THE BOOK OF SONGS (1000-600 B.C.E.)  (trans. Arthur Waley)   

The Ospreys Cry


Plop Fall the Plums

In the Wilds is a Dead Doe


Translation by Bernhard Karlgren: In the wilds there is a dead deer

Translation by Ezra Pound: Lies a dead deer on younder plain

Cypress Boat

Cypress Boat

I Beg You, Zhong Zi

May Heaven Guard


Translation by Bernhard Karlgren: Heaven protects and secures you

Translation by Ezra Pound: Heaven conserve they course in quietness

The Beck

What Plant Is Not Faded?

Oak Clumps

Birth to the People

So They Appeared

CONFUCIUS (551—479 B.C.E.)

from The Analects (trans. Simon Leys)                                             

VIRGIL (70—19 B.C.E.)                                                                

Aeneid  (trans. Robert Fitzgerald)

from Book 1: [A Fateful Haven]

from Book 2: [How They Took the City]

Book 4: [The Passion of the Queen]

from Book 6: [The World Below]

from Book 8: [Evander]

from Book 12: [The Death of Turnus]

OVID (43 B.C.E. - 18 C.E.)

Metamorphoses  (trans. A. D. Melville)    


from Book 3                                


[Narcissus and Echo]

from Book 6


from Book 8

[The Minotaur: Daedalus and Icarus]

from Book 10

[Orpheus and Eurydice]

[Orpheus' Song: Ganymede, Hyacinth, Pygmalion]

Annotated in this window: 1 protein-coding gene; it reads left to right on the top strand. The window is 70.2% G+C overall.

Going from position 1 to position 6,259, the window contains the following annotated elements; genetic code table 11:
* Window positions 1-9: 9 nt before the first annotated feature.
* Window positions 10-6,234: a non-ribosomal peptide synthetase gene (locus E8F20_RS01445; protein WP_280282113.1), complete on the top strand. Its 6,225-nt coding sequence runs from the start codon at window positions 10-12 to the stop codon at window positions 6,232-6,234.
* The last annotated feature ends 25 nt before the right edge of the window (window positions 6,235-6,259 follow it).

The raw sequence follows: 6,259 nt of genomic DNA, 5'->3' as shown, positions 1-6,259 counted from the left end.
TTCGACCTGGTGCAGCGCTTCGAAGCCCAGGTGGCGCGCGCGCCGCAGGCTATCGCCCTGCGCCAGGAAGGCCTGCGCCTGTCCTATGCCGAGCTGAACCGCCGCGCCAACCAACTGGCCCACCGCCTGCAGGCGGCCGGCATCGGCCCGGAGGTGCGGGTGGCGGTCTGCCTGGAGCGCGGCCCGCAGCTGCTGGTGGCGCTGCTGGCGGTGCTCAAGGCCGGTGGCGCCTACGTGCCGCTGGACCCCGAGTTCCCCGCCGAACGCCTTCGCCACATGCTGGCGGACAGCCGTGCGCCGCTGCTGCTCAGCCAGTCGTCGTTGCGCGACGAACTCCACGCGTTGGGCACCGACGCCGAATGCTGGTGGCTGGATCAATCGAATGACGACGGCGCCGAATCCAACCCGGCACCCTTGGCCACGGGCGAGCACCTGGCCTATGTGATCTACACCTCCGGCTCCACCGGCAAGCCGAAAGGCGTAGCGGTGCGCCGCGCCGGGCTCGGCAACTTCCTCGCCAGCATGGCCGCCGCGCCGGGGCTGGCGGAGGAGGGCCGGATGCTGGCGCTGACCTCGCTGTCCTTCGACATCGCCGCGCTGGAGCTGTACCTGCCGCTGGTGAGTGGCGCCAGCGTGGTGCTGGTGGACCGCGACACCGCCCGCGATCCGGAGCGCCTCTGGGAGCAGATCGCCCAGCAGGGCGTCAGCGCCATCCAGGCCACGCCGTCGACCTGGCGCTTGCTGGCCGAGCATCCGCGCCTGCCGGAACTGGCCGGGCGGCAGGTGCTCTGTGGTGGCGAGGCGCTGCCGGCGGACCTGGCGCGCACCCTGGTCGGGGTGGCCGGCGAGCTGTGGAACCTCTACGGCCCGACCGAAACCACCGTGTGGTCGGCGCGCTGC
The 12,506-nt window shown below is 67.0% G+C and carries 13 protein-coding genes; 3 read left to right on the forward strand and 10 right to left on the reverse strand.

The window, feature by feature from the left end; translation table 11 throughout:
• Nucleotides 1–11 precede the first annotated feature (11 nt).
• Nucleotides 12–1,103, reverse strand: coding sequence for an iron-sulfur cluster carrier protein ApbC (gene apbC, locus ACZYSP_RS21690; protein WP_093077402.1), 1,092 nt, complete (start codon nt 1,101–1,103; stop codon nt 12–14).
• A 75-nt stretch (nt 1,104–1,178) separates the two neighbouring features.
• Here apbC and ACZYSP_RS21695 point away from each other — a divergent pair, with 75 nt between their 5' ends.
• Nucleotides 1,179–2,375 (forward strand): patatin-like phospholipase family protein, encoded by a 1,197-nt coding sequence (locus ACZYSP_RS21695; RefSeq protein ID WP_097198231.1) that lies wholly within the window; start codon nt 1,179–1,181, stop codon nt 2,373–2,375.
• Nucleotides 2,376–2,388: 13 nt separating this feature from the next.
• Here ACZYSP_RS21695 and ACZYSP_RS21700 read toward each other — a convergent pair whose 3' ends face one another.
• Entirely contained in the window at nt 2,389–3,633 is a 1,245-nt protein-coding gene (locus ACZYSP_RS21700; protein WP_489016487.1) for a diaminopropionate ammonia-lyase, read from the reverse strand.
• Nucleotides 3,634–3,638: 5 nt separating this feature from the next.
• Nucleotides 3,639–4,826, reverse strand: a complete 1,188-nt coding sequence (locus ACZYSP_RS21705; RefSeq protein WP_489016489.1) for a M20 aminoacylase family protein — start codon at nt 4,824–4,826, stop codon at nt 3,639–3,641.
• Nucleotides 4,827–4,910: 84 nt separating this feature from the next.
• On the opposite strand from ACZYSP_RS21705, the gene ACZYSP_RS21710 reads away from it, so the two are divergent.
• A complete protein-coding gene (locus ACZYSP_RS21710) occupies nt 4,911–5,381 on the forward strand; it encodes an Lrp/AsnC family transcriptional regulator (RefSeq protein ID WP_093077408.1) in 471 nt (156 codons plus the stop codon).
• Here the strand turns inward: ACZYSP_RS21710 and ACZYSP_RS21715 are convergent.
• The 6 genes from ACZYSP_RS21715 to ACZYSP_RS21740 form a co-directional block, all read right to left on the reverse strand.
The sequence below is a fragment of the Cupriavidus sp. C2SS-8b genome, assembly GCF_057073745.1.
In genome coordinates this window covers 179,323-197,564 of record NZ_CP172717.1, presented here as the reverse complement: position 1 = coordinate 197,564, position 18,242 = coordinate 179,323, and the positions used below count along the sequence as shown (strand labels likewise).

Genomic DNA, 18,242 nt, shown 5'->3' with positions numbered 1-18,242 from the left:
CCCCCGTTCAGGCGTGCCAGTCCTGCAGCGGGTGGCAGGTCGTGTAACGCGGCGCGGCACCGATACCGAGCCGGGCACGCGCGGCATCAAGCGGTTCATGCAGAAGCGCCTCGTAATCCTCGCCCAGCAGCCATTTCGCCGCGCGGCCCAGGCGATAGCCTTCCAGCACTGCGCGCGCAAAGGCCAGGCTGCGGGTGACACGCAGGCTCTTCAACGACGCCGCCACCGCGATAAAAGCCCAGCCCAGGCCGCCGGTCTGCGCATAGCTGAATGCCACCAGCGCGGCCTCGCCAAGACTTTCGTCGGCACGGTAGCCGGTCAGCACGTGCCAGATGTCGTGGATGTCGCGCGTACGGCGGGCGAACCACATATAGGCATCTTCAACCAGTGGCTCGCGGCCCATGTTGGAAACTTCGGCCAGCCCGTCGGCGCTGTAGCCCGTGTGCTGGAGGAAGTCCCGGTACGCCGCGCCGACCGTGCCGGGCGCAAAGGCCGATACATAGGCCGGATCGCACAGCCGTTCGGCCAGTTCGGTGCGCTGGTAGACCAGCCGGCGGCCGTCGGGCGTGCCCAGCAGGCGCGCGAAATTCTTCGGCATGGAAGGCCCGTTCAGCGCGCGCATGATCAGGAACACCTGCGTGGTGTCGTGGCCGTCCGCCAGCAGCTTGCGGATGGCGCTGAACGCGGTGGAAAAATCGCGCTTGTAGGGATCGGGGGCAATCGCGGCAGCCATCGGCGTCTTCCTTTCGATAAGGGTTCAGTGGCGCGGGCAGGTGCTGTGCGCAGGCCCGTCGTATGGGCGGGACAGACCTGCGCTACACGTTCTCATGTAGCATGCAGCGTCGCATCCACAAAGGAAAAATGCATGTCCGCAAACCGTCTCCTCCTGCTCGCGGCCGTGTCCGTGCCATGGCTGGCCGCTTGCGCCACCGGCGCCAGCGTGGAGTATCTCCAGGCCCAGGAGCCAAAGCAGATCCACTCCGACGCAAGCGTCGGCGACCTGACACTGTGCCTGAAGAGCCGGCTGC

from Book 11

[The Death of Orpheus]

from Book 15



CATULLUS (84-54 B.C.E.).                                                   

3 (“Cry out lamenting, Venuses and Cupids”) (trans. Charles Martin)

5 (“Lesbia, let us live only for loving”)

13 (“You will dine well with me, my dear Fabullus”)

51 (“To me that man seems like a god in heaven”)

76 (“If any pleasure can come to a man through recalling”)

85 (“I hate & love”)

107 (“If ever something which someone with no expectation”)

HORACE (65-8 B.C.E.)

Odes  (trans. David West)                      

1.9 (“You see Socrates standing white and deep”)

2.14 (“Ah, how quickly, Postumus, Postumus”)

PETRONIUS  (d. 65 C.E.)                                                       

from Satyricon (trans. J. P. Sullivan)

PAUL (c. 10- c. 67 or 68 C.E.)

from Epistle to the Romans (New Revised Standard Version)

LUKE (fl. 80-11- C. E.)

from The Gospel According to Luke (New Revised Standard Version)

from The Acts of the Apostles (New Revised Standard Version)


Suetonius (c. 70 - after 122 C.E.): from The Twelve Caesars (trans. Robert Graves, rev. Michael Grant)

Tacitus (c. 56 - after 118 C.E.): from The Annals of Imperial Rome

Pliny the Younger (c. 60 - c. 112 C.E.): Letter to the Emperor Trajan

Trajan (r.98-117 C.E.): Response to Pliny (trans. Betty Radice) 

AUGUSTINE (354—430 C. E.)